What was one of your favorite bootcamp projects?
What did you build for your capstone project?
For my final project, I built an audition tracker app, which helps actors manage their auditions. At the time, I was teaching voice lessons and thought my students could use it!
After our final project, we did a big Demo Day where we could invite people and talk about what we worked on. If you want to be really inspired by a group of people, go to a Demo Day at Flatiron School! It’s so inspiring to see the incredibly skillful projects that people build in such a short amount of time. I often tell people that coding is difficult, but it is a learnable skill that anybody can do. If you want to see evidence of that, Demo Days at Flatiron are a great way to see how quickly these skills can be built, in just a matter of weeks. It's incredible!
How did Flatiron School prepare you for the job hunt?
Flatiron School offers up to 180 days of 1-on-1 coaching for all graduates from their experienced career coaches. Flatiron School pairs each graduate with a Career Coach. My Career Coach was an invaluable resource to me. She and I had weekly sessions where we worked on my resume, conducted mock interviews, and talked about my goals. Flatiron provided a resource to keep track of all of the networking that I was doing and blog posts that I was writing. I left Flatiron School feeling prepared to go through the tech job search process.
What roles did you feel qualified to apply for after graduating?
I have a lot of imposter syndrome, as I'm sure most career changers do. People often say to "Apply for everything, even if you don't think you hit every requirement for the job,” but I felt more comfortable applying for the Associate, Junior, or Internship roles. The great thing about Flatiron School is that it taught me the language of tech, so now I know how to speak about technology and get a job in tech no matter what.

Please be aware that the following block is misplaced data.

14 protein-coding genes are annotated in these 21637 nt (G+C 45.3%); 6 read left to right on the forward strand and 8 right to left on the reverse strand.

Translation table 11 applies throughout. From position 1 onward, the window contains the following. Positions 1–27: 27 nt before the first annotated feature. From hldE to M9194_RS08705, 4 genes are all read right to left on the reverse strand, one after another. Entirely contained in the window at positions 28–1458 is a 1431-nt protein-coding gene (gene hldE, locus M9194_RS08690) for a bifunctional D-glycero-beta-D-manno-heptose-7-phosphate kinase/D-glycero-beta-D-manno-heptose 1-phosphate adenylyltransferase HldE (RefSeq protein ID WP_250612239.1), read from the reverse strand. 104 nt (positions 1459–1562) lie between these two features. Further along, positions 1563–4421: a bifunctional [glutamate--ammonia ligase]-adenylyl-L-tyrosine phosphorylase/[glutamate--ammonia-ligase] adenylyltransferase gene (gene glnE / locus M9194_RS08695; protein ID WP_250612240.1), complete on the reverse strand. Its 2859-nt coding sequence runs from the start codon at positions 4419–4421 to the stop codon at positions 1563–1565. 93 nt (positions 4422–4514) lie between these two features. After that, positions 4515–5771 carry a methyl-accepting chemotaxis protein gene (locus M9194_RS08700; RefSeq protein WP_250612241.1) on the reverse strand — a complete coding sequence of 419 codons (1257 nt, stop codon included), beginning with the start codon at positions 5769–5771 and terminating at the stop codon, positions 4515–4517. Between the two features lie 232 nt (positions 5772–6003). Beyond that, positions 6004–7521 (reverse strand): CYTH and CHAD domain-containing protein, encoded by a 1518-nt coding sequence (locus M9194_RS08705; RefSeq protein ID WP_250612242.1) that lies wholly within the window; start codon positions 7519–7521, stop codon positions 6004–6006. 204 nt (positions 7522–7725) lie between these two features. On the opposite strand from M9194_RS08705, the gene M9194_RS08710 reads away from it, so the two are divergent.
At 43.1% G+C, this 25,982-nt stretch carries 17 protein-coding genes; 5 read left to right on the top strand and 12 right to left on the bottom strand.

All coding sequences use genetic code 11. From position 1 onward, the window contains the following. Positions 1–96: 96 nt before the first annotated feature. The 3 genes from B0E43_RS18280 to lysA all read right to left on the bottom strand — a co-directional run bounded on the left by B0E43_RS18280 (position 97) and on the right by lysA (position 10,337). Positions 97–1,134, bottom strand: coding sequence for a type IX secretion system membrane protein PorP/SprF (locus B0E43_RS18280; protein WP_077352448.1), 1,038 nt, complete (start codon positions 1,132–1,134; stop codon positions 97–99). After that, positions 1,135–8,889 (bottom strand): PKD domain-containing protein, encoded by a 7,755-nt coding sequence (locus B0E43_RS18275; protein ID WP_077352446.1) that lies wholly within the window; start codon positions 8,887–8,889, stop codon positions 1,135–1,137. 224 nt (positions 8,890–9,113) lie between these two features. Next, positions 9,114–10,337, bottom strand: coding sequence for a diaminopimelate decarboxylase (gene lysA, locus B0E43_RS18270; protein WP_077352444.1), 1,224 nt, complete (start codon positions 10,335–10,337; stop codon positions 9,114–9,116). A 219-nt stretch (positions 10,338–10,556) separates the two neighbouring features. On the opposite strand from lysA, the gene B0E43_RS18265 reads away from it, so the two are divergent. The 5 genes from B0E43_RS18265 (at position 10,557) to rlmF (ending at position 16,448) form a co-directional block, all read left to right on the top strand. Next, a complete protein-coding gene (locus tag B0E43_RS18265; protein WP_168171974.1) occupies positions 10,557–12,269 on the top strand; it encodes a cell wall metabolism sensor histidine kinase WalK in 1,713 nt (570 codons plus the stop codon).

What was your first tech role after graduating from Flatiron School?
After spending some time self-learning and applying for tech roles, I eventually ended up at a no code tech startup, Bubble, as a Customer Success Associate. I worked with customers and taught them how to use the product. Even though I was in a customer-facing role, I was still building a lot in Bubble. No code is interesting because it follows all the same patterns of coding, but using layman's terms. So even though this was a no code role, I was still practicing best practices on how to store data and learning more computer science topics.
Were you continuing to learn new tech skills outside Bubble?
When I wasn’t at Bubble, I worked on my own projects. I was doing a React course on the side to keep up the skill set. I knew that eventually when the pandemic settled and hiring freezes lifted, I would find another job.
Now you’re a Junior Software Engineer at G2! How did you get the job?
G2 really stood out from other jobs I was applying to because they listed a Junior Software Engineer position that said 0+ years of experience on the job posting. I tell them all the time how important I think it is that they did that. As a recent bootcamp grad, that gave me the confidence to know that they not only understood I was a beginner, but also wanted to mentor and support me into the best engineer I can be.
Was it easier to land your second tech role after bootcamp?
It was easier to land the second tech job because I was doing it while working my first tech job. I cold-applied to a bunch of places on LinkedIn, but I didn't apply to too many because I didn't want to stress myself out. I only applied to work I was really interested in.
It’s important to recognize that your first job does not have to be a forever job in tech, but it can help you relax a little bit while you continue the process. When the time comes to apply for more interesting work, you’ll be supported by these skills you’ve built and experiences to draw from and talk about in those new interviews.
Was G2 interested in your bootcamp experience?